Author Wallace Stegner once said every book should try to answer an anguished question. During 30+ years, I’ve tried to answer a variety of anguished questions through my writing, photography, and activism ranging over the fields of archaeology, history, conservation, the radical center, regenerative agriculture, and climate change. Core questions emerged early: what is land for? How should we use it properly? How should we live? How do we bridge divides? How can humans and nature coexist?
Over the course of my lifetime, the human impact on Earth went from negligible to catastrophic. That meant anguished questions kept coming. Can we restrain ourselves? How do we build resilience? How will we feed so many people? What are the solutions to climate change? Today, the accelerating impacts of our activity mean these anguished questions have merged into one: What Is Earth For?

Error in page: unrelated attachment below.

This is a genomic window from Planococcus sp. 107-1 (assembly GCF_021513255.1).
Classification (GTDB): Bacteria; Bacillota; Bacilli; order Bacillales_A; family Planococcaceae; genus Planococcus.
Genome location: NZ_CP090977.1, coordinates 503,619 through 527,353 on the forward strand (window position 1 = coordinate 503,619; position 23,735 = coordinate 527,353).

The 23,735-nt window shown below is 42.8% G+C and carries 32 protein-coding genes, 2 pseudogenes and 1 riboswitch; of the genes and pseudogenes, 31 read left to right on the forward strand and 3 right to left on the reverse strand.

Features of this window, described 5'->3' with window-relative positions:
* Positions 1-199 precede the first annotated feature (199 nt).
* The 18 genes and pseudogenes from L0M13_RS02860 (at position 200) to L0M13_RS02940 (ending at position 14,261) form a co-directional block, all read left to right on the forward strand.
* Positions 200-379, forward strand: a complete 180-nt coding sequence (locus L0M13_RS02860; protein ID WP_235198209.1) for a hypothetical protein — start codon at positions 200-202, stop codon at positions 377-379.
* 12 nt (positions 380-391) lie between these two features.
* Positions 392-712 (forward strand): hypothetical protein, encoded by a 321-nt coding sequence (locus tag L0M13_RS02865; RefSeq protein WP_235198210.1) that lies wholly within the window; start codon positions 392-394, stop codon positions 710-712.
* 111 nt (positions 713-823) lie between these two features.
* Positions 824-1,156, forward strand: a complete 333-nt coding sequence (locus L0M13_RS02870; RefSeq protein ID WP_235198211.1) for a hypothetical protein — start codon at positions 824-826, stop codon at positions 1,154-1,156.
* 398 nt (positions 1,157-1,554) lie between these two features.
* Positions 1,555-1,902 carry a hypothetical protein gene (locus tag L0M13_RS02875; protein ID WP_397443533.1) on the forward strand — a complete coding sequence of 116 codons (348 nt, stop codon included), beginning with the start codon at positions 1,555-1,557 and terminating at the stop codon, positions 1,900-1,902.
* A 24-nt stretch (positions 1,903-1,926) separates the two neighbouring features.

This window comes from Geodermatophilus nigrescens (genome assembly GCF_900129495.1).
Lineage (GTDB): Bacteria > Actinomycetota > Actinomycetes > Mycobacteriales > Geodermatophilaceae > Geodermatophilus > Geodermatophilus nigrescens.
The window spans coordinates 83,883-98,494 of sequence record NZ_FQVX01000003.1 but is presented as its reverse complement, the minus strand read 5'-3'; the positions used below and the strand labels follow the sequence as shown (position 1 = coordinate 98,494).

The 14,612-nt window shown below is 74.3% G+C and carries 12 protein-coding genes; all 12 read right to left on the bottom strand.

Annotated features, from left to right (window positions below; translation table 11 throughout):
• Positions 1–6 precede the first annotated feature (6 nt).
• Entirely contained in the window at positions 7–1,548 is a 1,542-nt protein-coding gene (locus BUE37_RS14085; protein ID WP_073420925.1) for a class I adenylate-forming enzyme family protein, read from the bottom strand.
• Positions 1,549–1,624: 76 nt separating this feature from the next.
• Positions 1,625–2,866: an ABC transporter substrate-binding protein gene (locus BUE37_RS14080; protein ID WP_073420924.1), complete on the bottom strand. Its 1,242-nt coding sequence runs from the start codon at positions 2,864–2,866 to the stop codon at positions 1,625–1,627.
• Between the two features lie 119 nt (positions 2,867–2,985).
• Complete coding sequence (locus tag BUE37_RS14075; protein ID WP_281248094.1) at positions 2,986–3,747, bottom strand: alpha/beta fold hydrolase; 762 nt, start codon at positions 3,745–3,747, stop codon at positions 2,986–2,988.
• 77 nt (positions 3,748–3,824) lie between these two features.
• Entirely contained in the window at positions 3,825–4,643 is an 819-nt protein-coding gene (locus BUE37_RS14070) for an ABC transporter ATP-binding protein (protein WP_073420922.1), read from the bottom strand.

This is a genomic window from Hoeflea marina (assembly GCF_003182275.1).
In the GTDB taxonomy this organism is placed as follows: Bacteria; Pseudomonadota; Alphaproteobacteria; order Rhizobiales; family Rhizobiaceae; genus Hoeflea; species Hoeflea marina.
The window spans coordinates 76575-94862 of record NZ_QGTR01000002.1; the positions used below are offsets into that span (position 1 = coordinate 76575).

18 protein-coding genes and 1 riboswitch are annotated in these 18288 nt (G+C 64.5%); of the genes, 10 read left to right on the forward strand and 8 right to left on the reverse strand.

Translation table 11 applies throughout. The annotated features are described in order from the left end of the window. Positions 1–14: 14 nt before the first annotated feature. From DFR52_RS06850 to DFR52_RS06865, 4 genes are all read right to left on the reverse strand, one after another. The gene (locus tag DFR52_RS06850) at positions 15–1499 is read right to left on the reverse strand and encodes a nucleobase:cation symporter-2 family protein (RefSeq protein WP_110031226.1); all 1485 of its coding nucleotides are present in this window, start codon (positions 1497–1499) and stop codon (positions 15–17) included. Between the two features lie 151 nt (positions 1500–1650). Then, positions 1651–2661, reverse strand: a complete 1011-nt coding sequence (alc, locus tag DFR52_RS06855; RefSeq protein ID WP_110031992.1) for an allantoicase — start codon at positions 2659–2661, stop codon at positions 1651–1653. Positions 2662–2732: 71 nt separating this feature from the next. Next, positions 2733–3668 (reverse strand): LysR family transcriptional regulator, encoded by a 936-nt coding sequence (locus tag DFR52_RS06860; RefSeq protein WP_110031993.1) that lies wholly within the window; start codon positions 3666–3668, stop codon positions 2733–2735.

I’ve been creating artistic, right-brain responses to left-brain questions since I was thirteen years old when a long summer road trip through Mexico lit a fire that has never gone out. Mostly, I’ve responded with stories. Some are historical, some practical, some wishful, and some imaginary, but all express my restless curiosity, a deep sense of place, and a desire to make a difference.
I didn’t follow a prepared path. Chronically disposed to ‘coloring outside the lines’ I’ve produced work in many formats: two fine art photography projects ~ a history book ~ a peer-reviewed archaeology paper ~ two nonfiction books on solutions ~ a play ~ a nonprofit organization ~ three collections of essays ~ two blogs ~ three columns ~ a time-travel novel ~ a mystery series ~ two lectures ~ and a ton of ideas.
My work falls into two phases: A WEST THAT WORKS (1988-2005) is focused on archaeology, collaborative conservation, progressive ranching, and land use in the West. UNPATH’D WATERS (2005 to present) tackles resilience and other global concerns as we head into our unprecedented future.